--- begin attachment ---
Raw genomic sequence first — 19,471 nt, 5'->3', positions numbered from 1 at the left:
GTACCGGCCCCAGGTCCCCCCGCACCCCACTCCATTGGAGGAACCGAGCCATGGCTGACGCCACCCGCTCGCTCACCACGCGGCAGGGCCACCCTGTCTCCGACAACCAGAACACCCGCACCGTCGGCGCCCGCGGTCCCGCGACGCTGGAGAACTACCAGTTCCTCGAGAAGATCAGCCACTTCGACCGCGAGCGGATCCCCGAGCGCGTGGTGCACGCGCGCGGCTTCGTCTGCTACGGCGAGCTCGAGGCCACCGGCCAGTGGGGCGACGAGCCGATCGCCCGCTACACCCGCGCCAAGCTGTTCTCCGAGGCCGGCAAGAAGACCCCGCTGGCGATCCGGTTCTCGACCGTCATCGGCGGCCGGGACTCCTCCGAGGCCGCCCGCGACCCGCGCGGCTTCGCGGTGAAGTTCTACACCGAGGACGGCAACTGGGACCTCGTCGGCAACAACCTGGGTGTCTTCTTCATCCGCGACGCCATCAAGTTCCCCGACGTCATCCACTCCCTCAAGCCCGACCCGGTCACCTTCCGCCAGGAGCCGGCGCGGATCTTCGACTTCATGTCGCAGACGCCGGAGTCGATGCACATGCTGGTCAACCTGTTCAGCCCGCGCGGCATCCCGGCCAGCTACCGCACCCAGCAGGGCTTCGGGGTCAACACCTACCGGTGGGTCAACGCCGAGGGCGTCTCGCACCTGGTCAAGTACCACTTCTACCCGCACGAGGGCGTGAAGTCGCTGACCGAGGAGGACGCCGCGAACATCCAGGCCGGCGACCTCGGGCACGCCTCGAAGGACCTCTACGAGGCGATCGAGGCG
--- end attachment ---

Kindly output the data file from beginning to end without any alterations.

Raw genomic sequence first — 19,471 nt, 5'->3', positions numbered from 1 at the left:
GTACCGGCCCCAGGTCCCCCCGCACCCCACTCCATTGGAGGAACCGAGCCATGGCTGACGCCACCCGCTCGCTCACCACGCGGCAGGGCCACCCTGTCTCCGACAACCAGAACACCCGCACCGTCGGCGCCCGCGGTCCCGCGACGCTGGAGAACTACCAGTTCCTCGAGAAGATCAGCCACTTCGACCGCGAGCGGATCCCCGAGCGCGTGGTGCACGCGCGCGGCTTCGTCTGCTACGGCGAGCTCGAGGCCACCGGCCAGTGGGGCGACGAGCCGATCGCCCGCTACACCCGCGCCAAGCTGTTCTCCGAGGCCGGCAAGAAGACCCCGCTGGCGATCCGGTTCTCGACCGTCATCGGCGGCCGGGACTCCTCCGAGGCCGCCCGCGACCCGCGCGGCTTCGCGGTGAAGTTCTACACCGAGGACGGCAACTGGGACCTCGTCGGCAACAACCTGGGTGTCTTCTTCATCCGCGACGCCATCAAGTTCCCCGACGTCATCCACTCCCTCAAGCCCGACCCGGTCACCTTCCGCCAGGAGCCGGCGCGGATCTTCGACTTCATGTCGCAGACGCCGGAGTCGATGCACATGCTGGTCAACCTGTTCAGCCCGCGCGGCATCCCGGCCAGCTACCGCACCCAGCAGGGCTTCGGGGTCAACACCTACCGGTGGGTCAACGCCGAGGGCGTCTCGCACCTGGTCAAGTACCACTTCTACCCGCACGAGGGCGTGAAGTCGCTGACCGAGGAGGACGCCGCGAACATCCAGGCCGGCGACCTCGGGCACGCCTCGAAGGACCTCTACGAGGCGATCGAGGCG